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Pros and cons of buying a prewar condo in NYC

Essex House, a 1933 landmark on Billionaire’s Row, has both condos and rentals.

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2019
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Many prewar residential buildings in New York City have either been converted into co-ops (where residents are shareholders rather than owners), or operate as rental buildings. Finding a condo in a building completed before the 1940s is rare.

If you do, chances are it may need renovating, which is great if you’re looking for a project, less so if you want something that’s move-in condition. On the plus side, you’ll likely get those enviable architectural details like high ceilings, arched doorways, and large windows. It's worth keeping in mind that condos are generally priced higher than co-ops, which require significant scrutiny for shareholders. But prewar condos will often be cheaper than comparable units in a new development.

Elliot Bogod, managing director of Broadway Realty, says prewar condos make sense for buyers who like to know the building's financial and historical pedigree. There’s security in knowing all the units have been sold, possibly several times. That’s not something that’s guaranteed when buying in a new development. “In most cases, the mortgages [of prewar condos] are approved by Fanny Mae and Freddy Mac," Bogod says. Plus, there’s a finite number of prewar condos, which makes them more exclusive.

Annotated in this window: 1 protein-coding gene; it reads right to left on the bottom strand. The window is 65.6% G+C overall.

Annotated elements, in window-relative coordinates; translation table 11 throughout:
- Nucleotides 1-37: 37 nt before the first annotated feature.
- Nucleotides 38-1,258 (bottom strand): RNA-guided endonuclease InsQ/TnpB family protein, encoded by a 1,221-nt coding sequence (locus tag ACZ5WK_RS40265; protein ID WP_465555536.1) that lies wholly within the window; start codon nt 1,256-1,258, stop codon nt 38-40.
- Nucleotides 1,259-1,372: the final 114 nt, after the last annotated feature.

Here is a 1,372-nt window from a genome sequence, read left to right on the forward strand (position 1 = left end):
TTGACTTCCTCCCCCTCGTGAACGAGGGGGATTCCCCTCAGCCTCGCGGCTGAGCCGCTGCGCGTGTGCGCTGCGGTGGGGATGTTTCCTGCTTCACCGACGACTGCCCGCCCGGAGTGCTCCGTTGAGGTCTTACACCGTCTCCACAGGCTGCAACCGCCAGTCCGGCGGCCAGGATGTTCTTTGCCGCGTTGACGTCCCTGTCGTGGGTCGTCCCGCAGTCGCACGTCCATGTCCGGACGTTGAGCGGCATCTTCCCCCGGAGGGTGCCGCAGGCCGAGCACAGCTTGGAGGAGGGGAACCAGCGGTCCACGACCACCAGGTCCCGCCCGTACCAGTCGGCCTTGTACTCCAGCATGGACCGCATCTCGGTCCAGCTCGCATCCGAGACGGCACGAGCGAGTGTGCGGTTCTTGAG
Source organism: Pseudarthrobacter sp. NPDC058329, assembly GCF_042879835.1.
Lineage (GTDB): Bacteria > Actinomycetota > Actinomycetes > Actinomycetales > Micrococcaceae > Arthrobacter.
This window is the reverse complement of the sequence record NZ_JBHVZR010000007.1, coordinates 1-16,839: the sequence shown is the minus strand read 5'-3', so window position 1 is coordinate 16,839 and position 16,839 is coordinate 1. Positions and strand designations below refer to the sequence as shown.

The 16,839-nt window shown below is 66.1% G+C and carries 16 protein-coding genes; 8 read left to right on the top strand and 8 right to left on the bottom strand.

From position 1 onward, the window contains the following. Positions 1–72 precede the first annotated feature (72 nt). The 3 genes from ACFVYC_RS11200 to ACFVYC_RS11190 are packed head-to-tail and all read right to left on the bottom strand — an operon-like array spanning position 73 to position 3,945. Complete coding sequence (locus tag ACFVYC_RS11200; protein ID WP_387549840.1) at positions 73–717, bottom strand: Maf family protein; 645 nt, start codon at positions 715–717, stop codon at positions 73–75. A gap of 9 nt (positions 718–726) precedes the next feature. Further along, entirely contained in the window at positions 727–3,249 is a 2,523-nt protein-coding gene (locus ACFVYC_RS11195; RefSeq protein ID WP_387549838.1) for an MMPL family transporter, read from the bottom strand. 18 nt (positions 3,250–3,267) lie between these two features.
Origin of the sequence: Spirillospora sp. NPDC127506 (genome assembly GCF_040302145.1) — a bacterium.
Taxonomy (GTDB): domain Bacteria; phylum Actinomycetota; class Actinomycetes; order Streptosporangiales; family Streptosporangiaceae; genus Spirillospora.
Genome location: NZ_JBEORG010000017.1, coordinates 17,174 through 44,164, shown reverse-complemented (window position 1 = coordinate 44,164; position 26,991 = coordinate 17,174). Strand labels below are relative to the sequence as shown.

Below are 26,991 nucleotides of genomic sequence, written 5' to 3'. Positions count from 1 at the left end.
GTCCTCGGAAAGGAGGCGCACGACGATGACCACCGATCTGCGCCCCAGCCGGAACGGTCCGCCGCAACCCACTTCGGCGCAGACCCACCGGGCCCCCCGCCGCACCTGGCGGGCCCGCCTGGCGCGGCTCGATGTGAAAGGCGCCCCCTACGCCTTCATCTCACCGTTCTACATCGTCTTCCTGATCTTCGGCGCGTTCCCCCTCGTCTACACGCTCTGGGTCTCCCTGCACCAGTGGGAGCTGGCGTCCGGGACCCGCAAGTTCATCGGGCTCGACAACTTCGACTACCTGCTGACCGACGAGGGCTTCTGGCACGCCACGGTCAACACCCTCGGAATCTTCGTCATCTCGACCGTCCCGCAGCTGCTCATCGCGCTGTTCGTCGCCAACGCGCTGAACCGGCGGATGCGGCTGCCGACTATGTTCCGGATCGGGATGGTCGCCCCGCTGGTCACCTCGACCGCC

More for your money but still pricier than co-ops

When you consider the price point of a prewar condo verses a condo in a new building, Bogod says prewar are often more reasonable. He points to Harlem as an area with a great prewar inventory that he says is less expensive per square foot than the rest of the city, south of 90th Street.

The disparity in price widens as the budget increases. Dolly Hertz a broker with Engel & Volkers NYC, regularly shows units in Essex House, the landmark on Billionaire’s Row completed in 1933, and says, “you can get a two bedroom on a high floor with views of Central Park for $5 or $6 million. Right next door, at the new condo building, 157 West 57th Street, which was completed about three years ago, you wouldn’t be able to get a comparable unit for less than $30 million.”

A co-op, prewar or otherwise, will generally be more affordable than a condo but that means you're a shareholder rather than a property owner. If the unit needs upgrades, a renovation project in a co-op can be harder to get past the board.

Strong building financials but possible assessments

Many buyers like prewar condos because the buildings have stood the test of time.

“They have a history you can check,” says Bogod. “You can get your attorney to check the condo minutes and the history, which goes back many years so buyers can see the condition of the building.” This might be more reassuring for some than buying in a new development where you don’t know if the next cold winter will freeze the pipes in the basement. That’s not to say prewar condo buildings aren't without surprises. 

Prewar buildings might have beautiful facades but a Local Law 11-mandated repair to the front of the building could put a strain on your wallet. Bogod says it might result in an assessment, a cost levied on top of the common charges. “If the reserve fund is not enough to cover the cost or the board chooses not to use a reserve fund, residents will be charged an assessment.”

No tax abatements but no surprises